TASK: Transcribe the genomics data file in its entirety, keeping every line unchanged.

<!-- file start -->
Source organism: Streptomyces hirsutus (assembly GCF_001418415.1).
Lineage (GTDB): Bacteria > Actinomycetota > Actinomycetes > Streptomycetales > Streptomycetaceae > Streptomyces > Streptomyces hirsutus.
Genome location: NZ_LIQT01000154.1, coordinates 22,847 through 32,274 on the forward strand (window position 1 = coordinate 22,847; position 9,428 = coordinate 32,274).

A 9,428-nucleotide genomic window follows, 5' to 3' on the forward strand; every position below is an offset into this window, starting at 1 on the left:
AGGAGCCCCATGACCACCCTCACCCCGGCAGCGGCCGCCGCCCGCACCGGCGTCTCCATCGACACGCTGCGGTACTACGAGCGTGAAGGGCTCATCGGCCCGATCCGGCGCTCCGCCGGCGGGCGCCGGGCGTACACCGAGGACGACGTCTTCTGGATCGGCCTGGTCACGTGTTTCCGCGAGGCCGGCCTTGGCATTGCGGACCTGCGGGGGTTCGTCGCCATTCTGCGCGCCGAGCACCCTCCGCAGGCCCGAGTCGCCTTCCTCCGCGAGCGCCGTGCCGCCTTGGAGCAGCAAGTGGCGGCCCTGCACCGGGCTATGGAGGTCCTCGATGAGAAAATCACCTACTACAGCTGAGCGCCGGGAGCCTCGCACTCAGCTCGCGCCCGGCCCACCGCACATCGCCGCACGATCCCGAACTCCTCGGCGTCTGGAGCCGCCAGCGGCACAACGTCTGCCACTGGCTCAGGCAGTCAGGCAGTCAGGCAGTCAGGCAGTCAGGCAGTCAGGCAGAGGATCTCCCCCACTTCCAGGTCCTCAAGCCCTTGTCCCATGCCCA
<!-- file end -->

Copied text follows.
Source organism: Streptomyces hirsutus (assembly GCF_001418415.1).
Lineage (GTDB): Bacteria > Actinomycetota > Actinomycetes > Streptomycetales > Streptomycetaceae > Streptomyces > Streptomyces hirsutus.
Genome location: NZ_LIQT01000154.1, coordinates 22,847 through 32,274 on the forward strand (window position 1 = coordinate 22,847; position 9,428 = coordinate 32,274).

A 9,428-nucleotide genomic window follows, 5' to 3' on the forward strand; every position below is an offset into this window, starting at 1 on the left:
AGGAGCCCCATGACCACCCTCACCCCGGCAGCGGCCGCCGCCCGCACCGGCGTCTCCATCGACACGCTGCGGTACTACGAGCGTGAAGGGCTCATCGGCCCGATCCGGCGCTCCGCCGGCGGGCGCCGGGCGTACACCGAGGACGACGTCTTCTGGATCGGCCTGGTCACGTGTTTCCGCGAGGCCGGCCTTGGCATTGCGGACCTGCGGGGGTTCGTCGCCATTCTGCGCGCCGAGCACCCTCCGCAGGCCCGAGTCGCCTTCCTCCGCGAGCGCCGTGCCGCCTTGGAGCAGCAAGTGGCGGCCCTGCACCGGGCTATGGAGGTCCTCGATGAGAAAATCACCTACTACAGCTGAGCGCCGGGAGCCTCGCACTCAGCTCGCGCCCGGCCCACCGCACATCGCCGCACGATCCCGAACTCCTCGGCGTCTGGAGCCGCCAGCGGCACAACGTCTGCCACTGGCTCAGGCAGTCAGGCAGTCAGGCAGTCAGGCAGTCAGGCAGTCAGGCAGAGGATCTCCCCCACTTCCAGGTCCTCAAGCCCTTGTCCCATGCCCA